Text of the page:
Using i.e. and e.g.: Ditch the Latin book and follow these tips

One means ‘in other words,’ and the other ‘for example’—but which is which?

Misusing the abbreviations i.e. and e.g. is one of the top five mistakes I used to see when editing technical documents. There’s so much confusion that in some of the drafts I got back from clients they had actually crossed out the right abbreviation and replaced it with the wrong one. I just had to laugh.

I.e. and e.g. are both abbreviations for Latin terms. I.e. stands for id est and means roughly “that is.” E.g. stands for exempli gratia, which means “for example.” “Great. Latin,” you’re probably thinking. “How am I supposed to remember that?”

I’m not going to ask you to remember Latin. I’m going to give you a memory trick! Here’s how I remember the difference: Forget about i.e. standing for “that is” or whatever it really means in Latin. From now on, i.e., which starts with i, means “in other words,” and e.g., which starts with e, means “for example.” I = in other words. E= example.

Some of my listeners have said they remember the difference between i.e. and e.g. by imagining that i.e. means “in essence,” and e.g. sounds like “egg sample,” and those are good memory tricks, too.

So, now that you have a few tricks for remembering what the abbreviations mean, let’s think about how to use them in a sentence.

E.g. means “for example,” so you use it to introduce an example: I like card games, e.g., bridge and crazy eights. Because I used e.g., you know that I have provided a list of examples of card games that I like. It’s not a finite list of all card games I like; it’s just a few examples.

On the other hand, i.e. means “in other words,” so you use it to introduce a further clarification: I like to play cards, i.e., bridge and crazy eights. Because I used i.e., which introduces a clarification, you know that these are the only card games that I enjoy.

Here are two more examples:

Squiggly loves watching old cartoons (e.g., DuckTales and Tugboat Mickey). The words following e.g. are examples, so you know that these are just some of the old cartoons that Squiggly enjoys.

Squiggly loves watching Donald Duck’s nephews (i.e., Huey, Dewey, and Louie). The words following i.e. provide clarification: They tell you the names of Donald Duck’s three nephews.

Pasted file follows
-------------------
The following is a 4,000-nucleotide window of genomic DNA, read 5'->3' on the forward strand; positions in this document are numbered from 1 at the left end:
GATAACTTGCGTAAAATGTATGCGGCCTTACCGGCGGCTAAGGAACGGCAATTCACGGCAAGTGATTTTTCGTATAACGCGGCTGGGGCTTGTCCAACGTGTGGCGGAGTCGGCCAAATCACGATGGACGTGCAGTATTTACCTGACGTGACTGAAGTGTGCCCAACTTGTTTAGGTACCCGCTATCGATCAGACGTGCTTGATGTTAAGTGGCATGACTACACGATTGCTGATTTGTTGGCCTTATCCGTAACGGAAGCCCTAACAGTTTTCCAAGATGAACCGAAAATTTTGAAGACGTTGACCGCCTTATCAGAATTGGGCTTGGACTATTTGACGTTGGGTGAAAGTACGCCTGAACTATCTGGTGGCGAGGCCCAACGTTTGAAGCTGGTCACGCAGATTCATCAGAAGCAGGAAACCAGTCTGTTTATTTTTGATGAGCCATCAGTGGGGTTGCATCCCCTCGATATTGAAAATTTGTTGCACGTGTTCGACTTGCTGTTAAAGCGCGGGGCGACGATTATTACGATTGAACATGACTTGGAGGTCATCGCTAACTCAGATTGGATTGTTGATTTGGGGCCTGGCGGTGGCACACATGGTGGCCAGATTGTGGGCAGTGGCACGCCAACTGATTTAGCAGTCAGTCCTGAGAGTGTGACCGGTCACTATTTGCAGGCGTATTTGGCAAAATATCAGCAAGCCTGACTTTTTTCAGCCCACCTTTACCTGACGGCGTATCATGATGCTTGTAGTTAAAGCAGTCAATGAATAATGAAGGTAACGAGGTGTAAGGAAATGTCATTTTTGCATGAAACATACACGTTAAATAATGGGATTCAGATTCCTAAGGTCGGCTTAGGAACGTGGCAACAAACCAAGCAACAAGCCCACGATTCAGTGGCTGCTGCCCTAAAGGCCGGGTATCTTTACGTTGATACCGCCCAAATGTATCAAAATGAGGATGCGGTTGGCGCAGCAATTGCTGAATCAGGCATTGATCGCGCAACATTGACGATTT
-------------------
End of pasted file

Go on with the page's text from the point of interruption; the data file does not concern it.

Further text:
An important point is that if I’ve failed, and you’re still confused about when to use each abbreviation, you can always just write out the words “for example” or “in other words.” No rule says you have to use the abbreviations.

Here are a few other things about i.e. and e.g. Don’t italicize them in your text; even though they are abbreviations for Latin words, they’ve been used for so long that they’re considered a standard part of the English language. Also, remember that they are abbreviations, so there is always a period after each letter and there is no space in the middle.

Also, I always put a comma after i.e. and e.g. I’ve noticed that my spell checker always freaks out and wants me to remove the comma, but five out of six style guides recommend the comma. Seriously. I got so engrossed in the question of whether a comma is required after i.e. and e.g. that I made a table summarizing the opinions of six different style guides.

Source

Recommendation

Chicago Manual of Style

A comma is usually used after i.e. and e.g.

Blue Book of Grammar and Punctuation

Commas are preferable/optional after the abbreviations.

The Columbia Guide to Standard American English

[Editors] require a comma after the second period [in these abbreviations].

The Guide to Grammar and Writing

The comma [following i.e. and e.g.] makes good sense.

Lynch Guide to Grammar

Both abbreviations should be followed by a comma.

Fowler’s Modern English Usage

Commas do not usually follow i.e. (No comment on e.g.)

Nevertheless, even though I prefer the comma and have sources to back me up, they almost all use hedge words like “usually” and “preferred.” I’ve also been told that the commas are used less frequently in Britain, and the only style guide I found that advised against commas was Fowler’s Modern English Usage, which has its roots in British English.

The bottom line is that in American English, I recommend using a comma after i.e. and e.g. You could probably make an argument for leaving it out in some cases, but do so at your own risk. My personal rule is to use a comma every time.

Finally, I tend to reserve i.e. and e.g. to introduce parenthetical statements, but it’s also fine to use i.e. and e.g. in other ways. You can put a comma before them, or if you use them to introduce a complete sentence that follows after another complete sentence, you can put a semicolon before them.

You can even put an em dash before i.e. and e.g. if you are using them to introduce something dramatic. They’re just abbreviations for words, so you can use them in any way you’d use the words in essence or for example.

Mignon Fogarty is the host of Grammar Girl’s Quick and Dirty Tips for Better Writing. Reprinted by arrangement with Quick and Dirty Tips, a division of Macmillan Holdings, LLC.

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